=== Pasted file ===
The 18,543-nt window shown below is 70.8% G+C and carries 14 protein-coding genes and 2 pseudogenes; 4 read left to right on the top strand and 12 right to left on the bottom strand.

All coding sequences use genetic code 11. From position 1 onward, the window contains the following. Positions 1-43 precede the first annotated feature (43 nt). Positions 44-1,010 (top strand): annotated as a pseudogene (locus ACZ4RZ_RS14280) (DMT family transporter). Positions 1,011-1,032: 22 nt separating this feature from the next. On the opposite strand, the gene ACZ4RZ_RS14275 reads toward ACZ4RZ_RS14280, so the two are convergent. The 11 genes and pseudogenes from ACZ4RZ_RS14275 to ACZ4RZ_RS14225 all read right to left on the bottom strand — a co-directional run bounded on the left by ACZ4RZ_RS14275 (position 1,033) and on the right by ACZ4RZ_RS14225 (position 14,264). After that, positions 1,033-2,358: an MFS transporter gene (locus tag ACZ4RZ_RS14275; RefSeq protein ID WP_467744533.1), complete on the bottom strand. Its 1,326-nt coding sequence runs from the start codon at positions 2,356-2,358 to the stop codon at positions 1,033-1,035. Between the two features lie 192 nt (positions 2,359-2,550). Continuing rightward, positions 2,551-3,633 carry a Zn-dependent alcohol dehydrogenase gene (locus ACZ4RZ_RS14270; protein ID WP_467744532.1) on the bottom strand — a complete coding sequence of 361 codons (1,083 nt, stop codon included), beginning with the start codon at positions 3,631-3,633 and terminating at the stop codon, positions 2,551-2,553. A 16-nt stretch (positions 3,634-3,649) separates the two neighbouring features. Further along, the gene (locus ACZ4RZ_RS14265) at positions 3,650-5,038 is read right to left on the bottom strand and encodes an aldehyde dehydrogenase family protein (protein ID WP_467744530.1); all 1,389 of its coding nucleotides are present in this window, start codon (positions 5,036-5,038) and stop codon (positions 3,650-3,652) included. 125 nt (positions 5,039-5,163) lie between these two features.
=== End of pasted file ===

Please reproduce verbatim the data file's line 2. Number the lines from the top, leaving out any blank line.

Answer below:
All coding sequences use genetic code 11. From position 1 onward, the window contains the following. Positions 1-43 precede the first annotated feature (43 nt). Positions 44-1,010 (top strand): annotated as a pseudogene (locus ACZ4RZ_RS14280) (DMT family transporter). Positions 1,011-1,032: 22 nt separating this feature from the next. On the opposite strand, the gene ACZ4RZ_RS14275 reads toward ACZ4RZ_RS14280, so the two are convergent. The 11 genes and pseudogenes from ACZ4RZ_RS14275 to ACZ4RZ_RS14225 all read right to left on the bottom strand — a co-directional run bounded on the left by ACZ4RZ_RS14275 (position 1,033) and on the right by ACZ4RZ_RS14225 (position 14,264). After that, positions 1,033-2,358: an MFS transporter gene (locus tag ACZ4RZ_RS14275; RefSeq protein ID WP_467744533.1), complete on the bottom strand. Its 1,326-nt coding sequence runs from the start codon at positions 2,356-2,358 to the stop codon at positions 1,033-1,035. Between the two features lie 192 nt (positions 2,359-2,550). Continuing rightward, positions 2,551-3,633 carry a Zn-dependent alcohol dehydrogenase gene (locus ACZ4RZ_RS14270; protein ID WP_467744532.1) on the bottom strand — a complete coding sequence of 361 codons (1,083 nt, stop codon included), beginning with the start codon at positions 3,631-3,633 and terminating at the stop codon, positions 2,551-2,553. A 16-nt stretch (positions 3,634-3,649) separates the two neighbouring features. Further along, the gene (locus ACZ4RZ_RS14265) at positions 3,650-5,038 is read right to left on the bottom strand and encodes an aldehyde dehydrogenase family protein (protein ID WP_467744530.1); all 1,389 of its coding nucleotides are present in this window, start codon (positions 5,036-5,038) and stop codon (positions 3,650-3,652) included. 125 nt (positions 5,039-5,163) lie between these two features.